A house that may be a good candidate for a teardown is in a desirable location but below the standards of the other homes in the neighborhood. It may be much smaller than average, have serious structural problems, require too many repairs, or have outdated heating, cooling, plumbing or electrical systems. It tends to be priced below the average for the neighborhood and often remains unsold for longer periods, unless it actively marketing as a prospective teardown.
A Rule of Thumb to help determine if a teardown will support a newly built house is when the value is at two to three times the price of the teardown house at acquisition. For example, if you can buy an older, functionally obsolete house in a good location for $250,000 and a brand new house built on the same lot will support a market value of $500,000 to $750,000, it may be a good teardown candidate.
Once you’ve decided on the neighborhood, contact a real estate agent with experience in teardowns or substantial renovations. Realtors can often recommend potential builders for your project or you can contact the local chapter of the National Association of Home Builders for advice. Some mortgage lenders may also be able to provide a list of approved builders they have worked with on new home construction.
New homes are energy efficient, from the roof, windows, and doors to the heating and cooling system, an important feature for home owners today. They are wired for all the in-home entertainment and modern appliances we use today. The interior layout of a new home is customized for the style of living the home buyer wants for their family. For example, many homes are custom built now for multi-generational living. If these features are important and cannot be attained at a reasonable cost by renovating, then a teardown may be the way to go
Buying a house in order to tear it down requires planning, some extra homework and some added expense. Demolition costs vary with the size and location of the teardown property, but generally range from $10,000 to $25,000. You may be able to recoup most of the demolition expenses by recycling some of the materials in the teardown by selling the contents or by tax-deductible donations.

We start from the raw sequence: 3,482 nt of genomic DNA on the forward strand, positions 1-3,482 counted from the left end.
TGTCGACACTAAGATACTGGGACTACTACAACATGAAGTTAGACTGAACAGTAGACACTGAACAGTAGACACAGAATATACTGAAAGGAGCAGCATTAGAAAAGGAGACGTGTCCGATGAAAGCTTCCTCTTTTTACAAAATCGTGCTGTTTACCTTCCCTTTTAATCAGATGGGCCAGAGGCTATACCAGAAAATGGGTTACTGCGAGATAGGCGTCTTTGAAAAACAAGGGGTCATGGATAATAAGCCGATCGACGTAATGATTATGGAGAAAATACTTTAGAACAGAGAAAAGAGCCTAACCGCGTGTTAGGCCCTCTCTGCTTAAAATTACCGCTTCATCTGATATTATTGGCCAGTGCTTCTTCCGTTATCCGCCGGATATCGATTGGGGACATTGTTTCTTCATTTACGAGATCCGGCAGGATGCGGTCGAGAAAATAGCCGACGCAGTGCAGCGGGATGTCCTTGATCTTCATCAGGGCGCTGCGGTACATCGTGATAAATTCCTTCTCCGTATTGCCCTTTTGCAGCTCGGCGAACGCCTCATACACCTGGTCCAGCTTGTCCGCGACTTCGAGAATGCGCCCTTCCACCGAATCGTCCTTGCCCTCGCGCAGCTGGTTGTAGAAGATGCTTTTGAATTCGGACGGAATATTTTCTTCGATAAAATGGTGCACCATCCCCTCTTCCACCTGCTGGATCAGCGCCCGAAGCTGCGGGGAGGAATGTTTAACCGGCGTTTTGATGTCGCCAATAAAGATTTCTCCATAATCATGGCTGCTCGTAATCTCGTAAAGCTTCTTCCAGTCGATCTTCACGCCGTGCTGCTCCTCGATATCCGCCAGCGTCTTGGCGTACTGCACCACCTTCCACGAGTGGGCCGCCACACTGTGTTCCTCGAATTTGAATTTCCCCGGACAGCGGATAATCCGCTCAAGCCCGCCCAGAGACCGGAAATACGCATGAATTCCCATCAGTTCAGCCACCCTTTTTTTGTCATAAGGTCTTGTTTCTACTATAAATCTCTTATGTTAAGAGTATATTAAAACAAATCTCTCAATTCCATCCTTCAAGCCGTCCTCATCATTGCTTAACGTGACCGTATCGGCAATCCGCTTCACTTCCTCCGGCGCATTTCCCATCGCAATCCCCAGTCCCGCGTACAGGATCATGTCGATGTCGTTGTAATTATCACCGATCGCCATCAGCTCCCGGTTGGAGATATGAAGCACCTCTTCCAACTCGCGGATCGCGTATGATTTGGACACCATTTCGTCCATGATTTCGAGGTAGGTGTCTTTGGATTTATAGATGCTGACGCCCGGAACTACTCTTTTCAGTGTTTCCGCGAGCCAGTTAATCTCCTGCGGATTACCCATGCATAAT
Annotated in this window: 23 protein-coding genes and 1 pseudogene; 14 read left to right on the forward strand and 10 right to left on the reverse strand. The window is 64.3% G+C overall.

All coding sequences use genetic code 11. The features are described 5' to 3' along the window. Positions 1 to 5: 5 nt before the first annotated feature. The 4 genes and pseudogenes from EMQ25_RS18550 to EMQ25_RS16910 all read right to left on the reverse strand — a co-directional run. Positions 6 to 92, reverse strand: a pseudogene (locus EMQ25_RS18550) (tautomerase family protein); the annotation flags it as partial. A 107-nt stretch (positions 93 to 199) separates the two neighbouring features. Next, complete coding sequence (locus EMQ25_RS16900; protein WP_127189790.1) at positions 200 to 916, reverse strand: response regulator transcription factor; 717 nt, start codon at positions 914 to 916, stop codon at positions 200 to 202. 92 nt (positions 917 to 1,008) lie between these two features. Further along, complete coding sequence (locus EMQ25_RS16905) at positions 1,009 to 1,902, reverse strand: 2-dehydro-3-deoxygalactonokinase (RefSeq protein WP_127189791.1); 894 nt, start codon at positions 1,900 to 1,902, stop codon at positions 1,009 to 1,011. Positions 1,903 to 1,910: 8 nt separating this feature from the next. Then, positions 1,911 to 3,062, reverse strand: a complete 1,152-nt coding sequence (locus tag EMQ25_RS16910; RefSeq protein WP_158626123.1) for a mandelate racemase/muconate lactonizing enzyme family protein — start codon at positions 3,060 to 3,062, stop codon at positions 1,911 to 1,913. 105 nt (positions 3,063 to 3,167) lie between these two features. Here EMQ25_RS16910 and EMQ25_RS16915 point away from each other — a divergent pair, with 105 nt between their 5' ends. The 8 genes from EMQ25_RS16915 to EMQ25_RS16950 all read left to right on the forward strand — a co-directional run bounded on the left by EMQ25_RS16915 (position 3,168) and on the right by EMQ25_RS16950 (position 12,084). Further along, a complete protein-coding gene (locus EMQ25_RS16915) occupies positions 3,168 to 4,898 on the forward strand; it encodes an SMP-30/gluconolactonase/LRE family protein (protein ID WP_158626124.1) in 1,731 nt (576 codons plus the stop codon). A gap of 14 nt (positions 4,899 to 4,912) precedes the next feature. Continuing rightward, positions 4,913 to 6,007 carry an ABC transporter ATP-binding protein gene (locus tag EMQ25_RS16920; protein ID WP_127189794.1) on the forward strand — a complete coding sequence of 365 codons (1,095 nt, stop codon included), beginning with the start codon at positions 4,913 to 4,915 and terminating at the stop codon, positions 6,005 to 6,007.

Your municipality will require you or your builder to obtain a demolition permit before you start doing anything. You will need to contact the utilities companies to determine when and how to disconnect gas, electric, water services. Check with the fire department to determine what sort of inspections or oversight is required prior to demolition. Local government may also require inspections for toxic materials inside the house, which is a concern if the structure dates back to the 1960s and earlier, when asbestos was commonly used as a construction material in ceilings & duct work.
Can I finance a teardown?
Absolutely yes! Some banks offer mortgage products for new home construction and have a lot of experience lending on teardown projects. One such mortgage product ideally suited to finance a teardown is a construction to permanent mortgage, sometimes called a “one time close” construction to permanent mortgage.
Each construction to permanent mortgage is structured to meet the specific needs of the borrower. A one time close construction to permanent mortgage makes the financing simple. The borrower can focus on their project with peace of mind knowing both the construction financing and the permanent mortgage are approved, the rate is set and all the details for financing each stage from start to finish have been worked out ahead of time.
ABOUT: Arthur Aranda has over 25 years of mortgage banking experience and works extensively with home builders and homeowners on financing home construction and renovation projects. Aranda is also a Certified Financial Education Instructor and provides First Time Homebuyer Seminars. For more information on construction loans or to schedule a FTHB seminar please call Arthur Aranda at 201-741-1537.